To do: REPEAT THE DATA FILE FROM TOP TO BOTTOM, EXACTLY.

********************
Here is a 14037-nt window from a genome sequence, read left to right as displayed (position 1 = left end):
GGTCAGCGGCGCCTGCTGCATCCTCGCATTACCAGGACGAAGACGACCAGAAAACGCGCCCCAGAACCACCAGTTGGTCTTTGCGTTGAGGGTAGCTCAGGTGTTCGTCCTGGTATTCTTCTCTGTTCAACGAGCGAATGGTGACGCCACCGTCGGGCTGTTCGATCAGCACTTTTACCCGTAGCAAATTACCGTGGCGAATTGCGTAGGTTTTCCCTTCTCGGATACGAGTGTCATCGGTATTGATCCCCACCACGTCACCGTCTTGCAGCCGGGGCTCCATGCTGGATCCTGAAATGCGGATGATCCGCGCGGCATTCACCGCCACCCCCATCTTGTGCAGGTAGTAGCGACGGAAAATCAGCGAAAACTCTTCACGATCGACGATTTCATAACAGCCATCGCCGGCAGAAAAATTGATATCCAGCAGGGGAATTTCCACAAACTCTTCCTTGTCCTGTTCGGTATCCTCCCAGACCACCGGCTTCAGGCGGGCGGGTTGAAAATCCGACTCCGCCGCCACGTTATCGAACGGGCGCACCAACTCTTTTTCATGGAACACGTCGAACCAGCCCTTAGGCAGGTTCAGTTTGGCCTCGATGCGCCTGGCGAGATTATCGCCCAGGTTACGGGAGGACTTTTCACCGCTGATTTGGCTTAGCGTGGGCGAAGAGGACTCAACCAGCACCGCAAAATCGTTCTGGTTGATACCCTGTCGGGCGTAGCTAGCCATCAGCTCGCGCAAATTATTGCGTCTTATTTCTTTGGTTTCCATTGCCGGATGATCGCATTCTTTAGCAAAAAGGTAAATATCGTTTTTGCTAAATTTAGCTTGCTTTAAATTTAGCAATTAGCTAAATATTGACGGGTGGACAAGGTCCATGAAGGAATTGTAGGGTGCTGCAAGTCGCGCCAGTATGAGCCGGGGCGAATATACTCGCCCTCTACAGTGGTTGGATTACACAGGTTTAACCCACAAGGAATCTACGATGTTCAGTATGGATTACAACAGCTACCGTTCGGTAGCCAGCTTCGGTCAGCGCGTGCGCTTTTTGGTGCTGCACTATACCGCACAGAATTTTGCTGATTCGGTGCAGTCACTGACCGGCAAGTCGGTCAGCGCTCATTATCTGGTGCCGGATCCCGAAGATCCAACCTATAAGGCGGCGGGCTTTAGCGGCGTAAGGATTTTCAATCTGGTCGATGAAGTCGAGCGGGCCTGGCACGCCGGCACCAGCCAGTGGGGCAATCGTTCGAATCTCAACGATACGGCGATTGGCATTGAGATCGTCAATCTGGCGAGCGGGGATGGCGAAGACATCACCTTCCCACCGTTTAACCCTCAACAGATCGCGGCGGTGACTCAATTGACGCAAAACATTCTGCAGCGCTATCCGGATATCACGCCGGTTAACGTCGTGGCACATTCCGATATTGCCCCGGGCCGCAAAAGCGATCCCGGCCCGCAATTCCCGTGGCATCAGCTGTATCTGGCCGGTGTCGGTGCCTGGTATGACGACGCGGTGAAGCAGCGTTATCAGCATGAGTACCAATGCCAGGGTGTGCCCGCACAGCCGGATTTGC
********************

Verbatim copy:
Here is a 14037-nt window from a genome sequence, read left to right as displayed (position 1 = left end):
GGTCAGCGGCGCCTGCTGCATCCTCGCATTACCAGGACGAAGACGACCAGAAAACGCGCCCCAGAACCACCAGTTGGTCTTTGCGTTGAGGGTAGCTCAGGTGTTCGTCCTGGTATTCTTCTCTGTTCAACGAGCGAATGGTGACGCCACCGTCGGGCTGTTCGATCAGCACTTTTACCCGTAGCAAATTACCGTGGCGAATTGCGTAGGTTTTCCCTTCTCGGATACGAGTGTCATCGGTATTGATCCCCACCACGTCACCGTCTTGCAGCCGGGGCTCCATGCTGGATCCTGAAATGCGGATGATCCGCGCGGCATTCACCGCCACCCCCATCTTGTGCAGGTAGTAGCGACGGAAAATCAGCGAAAACTCTTCACGATCGACGATTTCATAACAGCCATCGCCGGCAGAAAAATTGATATCCAGCAGGGGAATTTCCACAAACTCTTCCTTGTCCTGTTCGGTATCCTCCCAGACCACCGGCTTCAGGCGGGCGGGTTGAAAATCCGACTCCGCCGCCACGTTATCGAACGGGCGCACCAACTCTTTTTCATGGAACACGTCGAACCAGCCCTTAGGCAGGTTCAGTTTGGCCTCGATGCGCCTGGCGAGATTATCGCCCAGGTTACGGGAGGACTTTTCACCGCTGATTTGGCTTAGCGTGGGCGAAGAGGACTCAACCAGCACCGCAAAATCGTTCTGGTTGATACCCTGTCGGGCGTAGCTAGCCATCAGCTCGCGCAAATTATTGCGTCTTATTTCTTTGGTTTCCATTGCCGGATGATCGCATTCTTTAGCAAAAAGGTAAATATCGTTTTTGCTAAATTTAGCTTGCTTTAAATTTAGCAATTAGCTAAATATTGACGGGTGGACAAGGTCCATGAAGGAATTGTAGGGTGCTGCAAGTCGCGCCAGTATGAGCCGGGGCGAATATACTCGCCCTCTACAGTGGTTGGATTACACAGGTTTAACCCACAAGGAATCTACGATGTTCAGTATGGATTACAACAGCTACCGTTCGGTAGCCAGCTTCGGTCAGCGCGTGCGCTTTTTGGTGCTGCACTATACCGCACAGAATTTTGCTGATTCGGTGCAGTCACTGACCGGCAAGTCGGTCAGCGCTCATTATCTGGTGCCGGATCCCGAAGATCCAACCTATAAGGCGGCGGGCTTTAGCGGCGTAAGGATTTTCAATCTGGTCGATGAAGTCGAGCGGGCCTGGCACGCCGGCACCAGCCAGTGGGGCAATCGTTCGAATCTCAACGATACGGCGATTGGCATTGAGATCGTCAATCTGGCGAGCGGGGATGGCGAAGACATCACCTTCCCACCGTTTAACCCTCAACAGATCGCGGCGGTGACTCAATTGACGCAAAACATTCTGCAGCGCTATCCGGATATCACGCCGGTTAACGTCGTGGCACATTCCGATATTGCCCCGGGCCGCAAAAGCGATCCCGGCCCGCAATTCCCGTGGCATCAGCTGTATCTGGCCGGTGTCGGTGCCTGGTATGACGACGCGGTGAAGCAGCGTTATCAGCATGAGTACCAATGCCAGGGTGTGCCCGCACAGCCGGATTTGC